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The Patent Box proposals

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On 10 June 2011 the government released further details of the proposed Patent Box regime to be introduced in the UK in April 2013. Under the regime aimed at encouraging the conduct of high tech R&D and manufacturing activity in the UK, profits arising from patents will be taxed at a preferential corporate tax rate of 10%. Under the proposals, an elective regime will be applied on a company-by-company basis. To benefit from the regime a company is required to hold interests in qualifying patents (or certain other specified rights) from which it derives income. Assuming these qualifying conditions are fulfilled, the straw man model operates by applying three patent profit quantification steps.

Andrew HickmanJonathan BridgesManaging expectations

The proposals presented in the June Condoc build upon those put forward by the government last November. The spirit of the Condoc and model regime is encouraging.

In a number of areas the latest proposals go further than previous government commitments. For example, acquired patents will now fall within the scope of the regime, income arising on the sale of patents will also qualify for the 10% rate and it is proposed that the exclusion of patents commercialised prior to November 2010 is withdrawn.

Views from business on the Patent Box proposals

This is all very good news. Fundamentally, however, it needs to be remembered that the government has yet to accept that the regime should extend beyond patents.

Those calling for a Dutch style ‘Innovation Box’ will be disappointed. Equally, in restricting the regime to UK IPO and to EPO patents, high tech innovators holding (US) software patents will also be disappointed – this seems at odds with a cross-sector policy intent focused on fostering technological innovation.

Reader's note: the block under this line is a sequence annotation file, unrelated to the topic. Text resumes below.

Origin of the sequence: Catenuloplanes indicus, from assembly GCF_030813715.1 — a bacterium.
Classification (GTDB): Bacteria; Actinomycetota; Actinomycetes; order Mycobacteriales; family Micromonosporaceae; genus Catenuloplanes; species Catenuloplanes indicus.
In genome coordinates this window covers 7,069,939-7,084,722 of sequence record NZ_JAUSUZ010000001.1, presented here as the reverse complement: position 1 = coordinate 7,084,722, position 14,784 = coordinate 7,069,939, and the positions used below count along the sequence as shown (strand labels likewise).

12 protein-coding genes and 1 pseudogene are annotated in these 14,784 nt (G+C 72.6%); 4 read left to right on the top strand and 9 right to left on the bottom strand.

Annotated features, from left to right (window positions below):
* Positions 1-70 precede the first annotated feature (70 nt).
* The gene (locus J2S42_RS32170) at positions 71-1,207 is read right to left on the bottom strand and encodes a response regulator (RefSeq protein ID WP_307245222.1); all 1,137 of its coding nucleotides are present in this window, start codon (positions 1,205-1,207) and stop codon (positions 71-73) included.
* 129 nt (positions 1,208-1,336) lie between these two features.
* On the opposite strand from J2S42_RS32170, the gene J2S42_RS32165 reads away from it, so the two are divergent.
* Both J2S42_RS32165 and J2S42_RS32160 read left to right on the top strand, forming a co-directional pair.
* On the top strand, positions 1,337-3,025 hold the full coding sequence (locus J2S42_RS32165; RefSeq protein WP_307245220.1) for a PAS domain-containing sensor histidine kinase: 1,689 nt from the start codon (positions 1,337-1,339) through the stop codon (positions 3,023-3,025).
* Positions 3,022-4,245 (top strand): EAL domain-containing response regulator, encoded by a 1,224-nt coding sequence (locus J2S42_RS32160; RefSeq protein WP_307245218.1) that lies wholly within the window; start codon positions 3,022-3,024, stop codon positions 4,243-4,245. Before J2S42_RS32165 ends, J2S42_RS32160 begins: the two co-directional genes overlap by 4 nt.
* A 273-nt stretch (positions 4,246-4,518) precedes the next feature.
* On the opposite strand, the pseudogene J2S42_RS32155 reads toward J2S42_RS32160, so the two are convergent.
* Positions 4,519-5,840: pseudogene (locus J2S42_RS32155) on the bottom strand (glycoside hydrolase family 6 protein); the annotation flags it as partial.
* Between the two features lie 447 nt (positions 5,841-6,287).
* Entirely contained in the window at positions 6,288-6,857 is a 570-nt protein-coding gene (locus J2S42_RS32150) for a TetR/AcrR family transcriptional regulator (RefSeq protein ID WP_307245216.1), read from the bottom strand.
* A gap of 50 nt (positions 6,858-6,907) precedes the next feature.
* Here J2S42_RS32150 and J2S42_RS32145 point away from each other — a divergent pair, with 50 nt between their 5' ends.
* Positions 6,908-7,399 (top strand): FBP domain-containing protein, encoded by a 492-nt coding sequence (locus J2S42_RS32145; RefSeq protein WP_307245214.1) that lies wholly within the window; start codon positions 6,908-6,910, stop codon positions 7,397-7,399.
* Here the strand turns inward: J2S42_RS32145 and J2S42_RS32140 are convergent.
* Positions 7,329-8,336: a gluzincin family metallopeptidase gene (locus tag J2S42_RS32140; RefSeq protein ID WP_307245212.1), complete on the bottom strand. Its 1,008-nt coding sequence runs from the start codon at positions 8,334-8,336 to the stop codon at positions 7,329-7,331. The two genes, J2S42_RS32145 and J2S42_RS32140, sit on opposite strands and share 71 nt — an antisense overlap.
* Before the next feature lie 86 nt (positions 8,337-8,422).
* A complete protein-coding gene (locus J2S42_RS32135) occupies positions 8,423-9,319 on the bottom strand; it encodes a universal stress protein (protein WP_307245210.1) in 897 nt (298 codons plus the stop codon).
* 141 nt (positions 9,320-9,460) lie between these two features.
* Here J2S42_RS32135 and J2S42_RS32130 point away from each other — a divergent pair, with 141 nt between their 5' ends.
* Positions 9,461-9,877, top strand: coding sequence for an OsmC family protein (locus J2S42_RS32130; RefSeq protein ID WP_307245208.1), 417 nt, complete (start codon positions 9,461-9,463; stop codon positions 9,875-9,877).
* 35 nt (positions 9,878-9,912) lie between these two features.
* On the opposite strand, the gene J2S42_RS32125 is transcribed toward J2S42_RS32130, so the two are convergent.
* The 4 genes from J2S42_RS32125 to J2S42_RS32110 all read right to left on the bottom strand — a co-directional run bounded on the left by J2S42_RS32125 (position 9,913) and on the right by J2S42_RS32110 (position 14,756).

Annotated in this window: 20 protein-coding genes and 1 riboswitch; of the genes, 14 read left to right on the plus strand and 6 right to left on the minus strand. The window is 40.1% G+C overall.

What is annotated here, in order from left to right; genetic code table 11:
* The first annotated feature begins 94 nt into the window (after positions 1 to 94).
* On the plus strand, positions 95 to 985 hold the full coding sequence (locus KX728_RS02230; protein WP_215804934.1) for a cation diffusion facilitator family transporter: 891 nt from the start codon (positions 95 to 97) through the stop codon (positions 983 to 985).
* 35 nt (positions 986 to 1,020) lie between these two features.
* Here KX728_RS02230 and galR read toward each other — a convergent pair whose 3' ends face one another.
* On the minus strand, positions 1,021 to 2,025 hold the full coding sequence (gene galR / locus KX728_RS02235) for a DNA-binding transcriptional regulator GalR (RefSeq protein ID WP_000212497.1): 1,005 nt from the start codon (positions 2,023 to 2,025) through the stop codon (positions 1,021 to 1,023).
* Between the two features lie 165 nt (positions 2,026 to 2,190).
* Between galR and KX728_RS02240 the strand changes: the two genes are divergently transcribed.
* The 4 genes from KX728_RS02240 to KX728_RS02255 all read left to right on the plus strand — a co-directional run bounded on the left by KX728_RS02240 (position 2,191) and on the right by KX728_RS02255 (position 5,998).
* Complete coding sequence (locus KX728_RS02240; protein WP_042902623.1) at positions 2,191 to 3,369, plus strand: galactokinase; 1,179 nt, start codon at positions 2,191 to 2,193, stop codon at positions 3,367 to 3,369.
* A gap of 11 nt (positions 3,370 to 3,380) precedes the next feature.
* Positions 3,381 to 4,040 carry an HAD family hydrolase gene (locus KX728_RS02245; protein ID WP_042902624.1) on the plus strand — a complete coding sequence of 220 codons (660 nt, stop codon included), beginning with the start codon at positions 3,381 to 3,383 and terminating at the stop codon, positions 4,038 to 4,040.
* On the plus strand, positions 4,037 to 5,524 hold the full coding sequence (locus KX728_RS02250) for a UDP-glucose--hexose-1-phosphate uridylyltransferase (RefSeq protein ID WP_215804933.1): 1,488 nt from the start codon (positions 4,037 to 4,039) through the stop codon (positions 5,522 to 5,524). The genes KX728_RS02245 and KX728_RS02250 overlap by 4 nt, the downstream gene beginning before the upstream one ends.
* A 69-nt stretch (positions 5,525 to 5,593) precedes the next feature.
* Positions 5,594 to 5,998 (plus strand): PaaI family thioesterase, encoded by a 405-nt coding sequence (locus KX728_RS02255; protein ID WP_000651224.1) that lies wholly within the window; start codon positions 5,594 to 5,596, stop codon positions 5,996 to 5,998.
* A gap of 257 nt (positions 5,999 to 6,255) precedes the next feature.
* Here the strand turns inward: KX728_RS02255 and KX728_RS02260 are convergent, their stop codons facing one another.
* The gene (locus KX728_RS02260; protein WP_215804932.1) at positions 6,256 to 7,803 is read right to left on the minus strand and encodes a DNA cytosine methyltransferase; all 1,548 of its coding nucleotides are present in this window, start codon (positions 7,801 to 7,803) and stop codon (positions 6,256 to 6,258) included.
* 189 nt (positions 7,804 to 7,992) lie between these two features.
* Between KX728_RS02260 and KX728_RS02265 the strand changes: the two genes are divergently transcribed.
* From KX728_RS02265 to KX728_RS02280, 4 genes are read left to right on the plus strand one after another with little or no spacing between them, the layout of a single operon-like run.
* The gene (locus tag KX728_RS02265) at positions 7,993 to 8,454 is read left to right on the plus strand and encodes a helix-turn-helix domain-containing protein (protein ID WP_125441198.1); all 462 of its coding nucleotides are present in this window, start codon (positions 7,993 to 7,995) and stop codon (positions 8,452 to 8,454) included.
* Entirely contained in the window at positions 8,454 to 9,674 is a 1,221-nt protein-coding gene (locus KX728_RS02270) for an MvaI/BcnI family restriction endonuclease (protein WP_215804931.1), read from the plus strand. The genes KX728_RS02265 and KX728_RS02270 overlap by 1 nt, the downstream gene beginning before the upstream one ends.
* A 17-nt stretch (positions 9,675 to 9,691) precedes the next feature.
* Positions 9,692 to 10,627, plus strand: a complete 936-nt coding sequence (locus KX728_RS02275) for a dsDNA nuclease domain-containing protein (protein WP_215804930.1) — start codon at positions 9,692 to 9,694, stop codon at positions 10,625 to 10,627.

What’s more, as we look into the proposed mechanics of the model, expectations regarding the overall reduction in tax burden are somewhat lowered.

In the government’s first example in the Condoc (summarised in Figure 3 below) of what the Patent Box might achieve we are presented with a set of facts in which a company generates 70% of its sales from patented products and yet ultimately achieves a tax rate of 21% on its taxable profits (this assumes a MCT of 24% applies. Eg, consider taxable profits of 225 and calculated patent profits of 44. (44 x 10%) + (225-44 *24%)/225 = 21%). The 21% rate is clearly some way off the headline grabbing 10% rate which sounds so attractive. 

An overview of the proposals

The Condoc outlines an elective regime to be applied on a company by company basis. Under the proposals, to benefit from the regime a company is required to hold interests in qualifying patents (or certain other specified rights) from which it derives income.

Assuming these qualifying conditions are fulfilled, the straw man model operates by applying three patent profit quantification steps these being:

  • Step 1: Determine how much (adjusted) taxable trading profit is attributable to qualifying income, ie, apportion total profits between qualifying income and non-qualifying income.
  • Step 2: Calculate residual IP profit (calculated by deducting ‘routine’ profit from the Step 1 figure by applying a mark-up on a specified cost base).
  • Step 3: Of the residual profit identify how much relates to patents and how much relates to other forms of IP, in particular brands.

Having calculated the total Patent Box profit figure, the model envisages that the 10% rate will be given effect by companies claiming a patent box deduction in computing taxable profits.

For example, assuming a company has non-patent box profits of 100 and patent box profits of 100, and that the prevailing MCT rate is 24%, this might give rise to a taxable profits computation looking something like that set out in Figure 1.

Qualifying patents

Current proposals restrict qualifying patents to those granted by the UK Intellectual Property Office (IPO) and the European Patent Office (EPO).

Views are, however, sought on allowing patents from certain other EU Member State patent offices to qualify. One would also hope that the definition will be extended to the proposed EU Community Patent.

All income from qualifying patents (both self-developed, and acquired, subject to satisfying certain active use and ongoing decision-making criteria) will fall within the scope of the Patent Box.

In other words, where a UK IPO attaches to a product sold in the UK and worldwide, all income will be taken into account irrespective of whether local patent registrations are held in each of the territories in which sales are made.